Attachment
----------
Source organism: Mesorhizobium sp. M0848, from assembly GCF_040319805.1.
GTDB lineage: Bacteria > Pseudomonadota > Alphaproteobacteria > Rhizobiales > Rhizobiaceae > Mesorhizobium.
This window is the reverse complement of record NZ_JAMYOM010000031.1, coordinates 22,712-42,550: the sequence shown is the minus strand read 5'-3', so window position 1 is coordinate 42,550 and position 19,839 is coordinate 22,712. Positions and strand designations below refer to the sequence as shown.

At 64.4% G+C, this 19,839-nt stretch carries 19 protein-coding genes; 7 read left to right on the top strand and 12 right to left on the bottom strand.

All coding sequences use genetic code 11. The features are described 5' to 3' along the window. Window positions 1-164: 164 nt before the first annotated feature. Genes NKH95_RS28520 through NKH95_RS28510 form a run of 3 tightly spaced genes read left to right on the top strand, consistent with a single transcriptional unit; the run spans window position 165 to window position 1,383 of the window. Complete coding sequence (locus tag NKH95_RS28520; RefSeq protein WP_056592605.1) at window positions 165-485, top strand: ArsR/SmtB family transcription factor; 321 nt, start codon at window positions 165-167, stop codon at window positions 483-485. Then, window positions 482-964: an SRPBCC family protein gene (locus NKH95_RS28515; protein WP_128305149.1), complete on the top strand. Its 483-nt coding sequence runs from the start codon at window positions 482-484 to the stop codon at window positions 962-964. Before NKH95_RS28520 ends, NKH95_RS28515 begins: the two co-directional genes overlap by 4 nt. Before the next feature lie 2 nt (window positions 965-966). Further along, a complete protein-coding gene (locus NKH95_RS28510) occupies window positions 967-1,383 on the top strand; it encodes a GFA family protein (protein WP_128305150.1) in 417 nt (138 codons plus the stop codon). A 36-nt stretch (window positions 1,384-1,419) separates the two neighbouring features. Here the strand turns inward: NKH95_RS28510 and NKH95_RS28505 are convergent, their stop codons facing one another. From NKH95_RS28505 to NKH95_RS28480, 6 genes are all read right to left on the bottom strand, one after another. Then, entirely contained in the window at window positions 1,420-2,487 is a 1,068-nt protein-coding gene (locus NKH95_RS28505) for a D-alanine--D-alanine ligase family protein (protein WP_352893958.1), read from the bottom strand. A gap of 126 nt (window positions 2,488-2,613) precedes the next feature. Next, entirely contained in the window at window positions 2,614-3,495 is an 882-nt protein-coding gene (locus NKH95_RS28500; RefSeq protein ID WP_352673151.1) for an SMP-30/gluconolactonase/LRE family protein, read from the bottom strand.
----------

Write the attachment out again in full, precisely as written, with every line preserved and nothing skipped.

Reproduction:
Source organism: Mesorhizobium sp. M0848, from assembly GCF_040319805.1.
GTDB lineage: Bacteria > Pseudomonadota > Alphaproteobacteria > Rhizobiales > Rhizobiaceae > Mesorhizobium.
This window is the reverse complement of record NZ_JAMYOM010000031.1, coordinates 22,712-42,550: the sequence shown is the minus strand read 5'-3', so window position 1 is coordinate 42,550 and position 19,839 is coordinate 22,712. Positions and strand designations below refer to the sequence as shown.

At 64.4% G+C, this 19,839-nt stretch carries 19 protein-coding genes; 7 read left to right on the top strand and 12 right to left on the bottom strand.

All coding sequences use genetic code 11. The features are described 5' to 3' along the window. Window positions 1-164: 164 nt before the first annotated feature. Genes NKH95_RS28520 through NKH95_RS28510 form a run of 3 tightly spaced genes read left to right on the top strand, consistent with a single transcriptional unit; the run spans window position 165 to window position 1,383 of the window. Complete coding sequence (locus tag NKH95_RS28520; RefSeq protein WP_056592605.1) at window positions 165-485, top strand: ArsR/SmtB family transcription factor; 321 nt, start codon at window positions 165-167, stop codon at window positions 483-485. Then, window positions 482-964: an SRPBCC family protein gene (locus NKH95_RS28515; protein WP_128305149.1), complete on the top strand. Its 483-nt coding sequence runs from the start codon at window positions 482-484 to the stop codon at window positions 962-964. Before NKH95_RS28520 ends, NKH95_RS28515 begins: the two co-directional genes overlap by 4 nt. Before the next feature lie 2 nt (window positions 965-966). Further along, a complete protein-coding gene (locus NKH95_RS28510) occupies window positions 967-1,383 on the top strand; it encodes a GFA family protein (protein WP_128305150.1) in 417 nt (138 codons plus the stop codon). A 36-nt stretch (window positions 1,384-1,419) separates the two neighbouring features. Here the strand turns inward: NKH95_RS28510 and NKH95_RS28505 are convergent, their stop codons facing one another. From NKH95_RS28505 to NKH95_RS28480, 6 genes are all read right to left on the bottom strand, one after another. Then, entirely contained in the window at window positions 1,420-2,487 is a 1,068-nt protein-coding gene (locus NKH95_RS28505) for a D-alanine--D-alanine ligase family protein (protein WP_352893958.1), read from the bottom strand. A gap of 126 nt (window positions 2,488-2,613) precedes the next feature. Next, entirely contained in the window at window positions 2,614-3,495 is an 882-nt protein-coding gene (locus NKH95_RS28500; RefSeq protein ID WP_352673151.1) for an SMP-30/gluconolactonase/LRE family protein, read from the bottom strand.